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Russia's war in Ukraine could become a 'frozen conflict,' analysts say

ADRIAN FLORIDO, HOST:

As the Russian and Ukrainian armies battle over the country's east and south, it's worth thinking about where this war is headed and how it might end. Analysts across Europe fear the war could become what's called a frozen conflict, where Russia retains some Ukrainian territory and there is no lasting peace. NPR's Frank Langfitt reports from Kyiv.

FRANK LANGFITT, BYLINE: Russia's current offensive in eastern Ukraine is widely seen as a salvage operation - President Vladimir Putin's attempt to dig himself out of a series of disastrous decisions. Oleg Ignatov covers Russia for the International Crisis Group and until recently was based in Moscow.

OLEG IGNATOV: Their plan to transform Ukraine into a pro-Russian state failed. They didn't occupy Ukraine. They don't have a pro-Russian government in Kyiv.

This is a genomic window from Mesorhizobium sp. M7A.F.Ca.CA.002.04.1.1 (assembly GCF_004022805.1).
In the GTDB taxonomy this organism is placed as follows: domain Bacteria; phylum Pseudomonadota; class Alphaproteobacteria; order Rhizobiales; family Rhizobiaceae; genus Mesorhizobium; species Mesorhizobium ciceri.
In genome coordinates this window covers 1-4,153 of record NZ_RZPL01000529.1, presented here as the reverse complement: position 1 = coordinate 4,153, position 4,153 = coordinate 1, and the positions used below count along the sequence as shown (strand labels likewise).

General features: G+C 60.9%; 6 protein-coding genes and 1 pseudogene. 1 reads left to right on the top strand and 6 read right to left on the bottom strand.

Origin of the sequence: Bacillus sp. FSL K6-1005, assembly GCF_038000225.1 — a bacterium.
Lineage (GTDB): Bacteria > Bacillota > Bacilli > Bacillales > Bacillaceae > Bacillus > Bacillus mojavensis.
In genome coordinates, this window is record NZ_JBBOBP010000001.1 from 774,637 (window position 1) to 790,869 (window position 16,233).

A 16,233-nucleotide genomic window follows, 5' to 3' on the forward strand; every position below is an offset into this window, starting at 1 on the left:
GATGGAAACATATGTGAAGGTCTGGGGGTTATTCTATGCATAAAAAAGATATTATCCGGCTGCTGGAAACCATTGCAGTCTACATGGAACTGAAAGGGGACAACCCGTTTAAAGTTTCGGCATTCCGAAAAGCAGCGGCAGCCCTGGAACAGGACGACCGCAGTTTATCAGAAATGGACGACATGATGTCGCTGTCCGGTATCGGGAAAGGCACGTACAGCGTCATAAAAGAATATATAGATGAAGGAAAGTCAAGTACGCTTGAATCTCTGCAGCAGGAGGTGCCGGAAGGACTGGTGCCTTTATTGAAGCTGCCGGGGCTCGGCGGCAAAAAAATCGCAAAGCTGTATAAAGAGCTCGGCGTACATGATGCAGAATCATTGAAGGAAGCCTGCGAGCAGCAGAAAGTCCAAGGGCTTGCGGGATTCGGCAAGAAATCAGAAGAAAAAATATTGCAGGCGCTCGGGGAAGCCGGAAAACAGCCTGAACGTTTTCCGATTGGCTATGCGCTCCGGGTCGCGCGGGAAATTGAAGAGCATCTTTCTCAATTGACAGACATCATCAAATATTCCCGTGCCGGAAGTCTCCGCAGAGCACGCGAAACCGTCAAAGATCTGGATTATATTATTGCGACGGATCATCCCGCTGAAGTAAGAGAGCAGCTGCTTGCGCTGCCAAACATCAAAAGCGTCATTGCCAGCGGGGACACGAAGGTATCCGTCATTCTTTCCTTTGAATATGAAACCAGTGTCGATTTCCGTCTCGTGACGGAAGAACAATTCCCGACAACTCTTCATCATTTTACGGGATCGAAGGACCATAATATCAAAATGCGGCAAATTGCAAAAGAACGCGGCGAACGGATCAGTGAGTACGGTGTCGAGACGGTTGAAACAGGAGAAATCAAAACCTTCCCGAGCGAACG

LANGFITT: Alexandru Flenchea, former deputy foreign minister in neighboring Moldova, says the war now seems pretty pointless.

ALEXANDRU FLENCHEA: To be quite honest, I think for most people outside Russia, the ongoing war does not make any sense politically, militarily or economically. I think it is only Putin's ambition that keeps driving this war.

LANGFITT: Ignatov says Putin is focused on a land grab largely designed to sell the invasion as a success back home.

IGNATOV: The goal of Russia right now is to control as more territories as it can and maybe to annex these territories in future because for Russian citizens, it will look like a victory.

LANGFITT: As Russia takes more terrain, it's trying to cement its control over cities, towns and villages. For instance, in the southern port city of Kherson, the military has installed a pro-Russian government, replaced Ukrainian TV channels with Russian ones. And in another city to the east, they even put up a statue of Vladimir Lenin, which had been taken down eight years earlier.

SIMON SCHLEGEL: They will appoint city authorities. They will likely hold some kind of referendum either to integrate into Russian Federation or into proxy states.

LANGFITT: Simon Schlegel is a senior analyst on Ukraine for the International Crisis Group.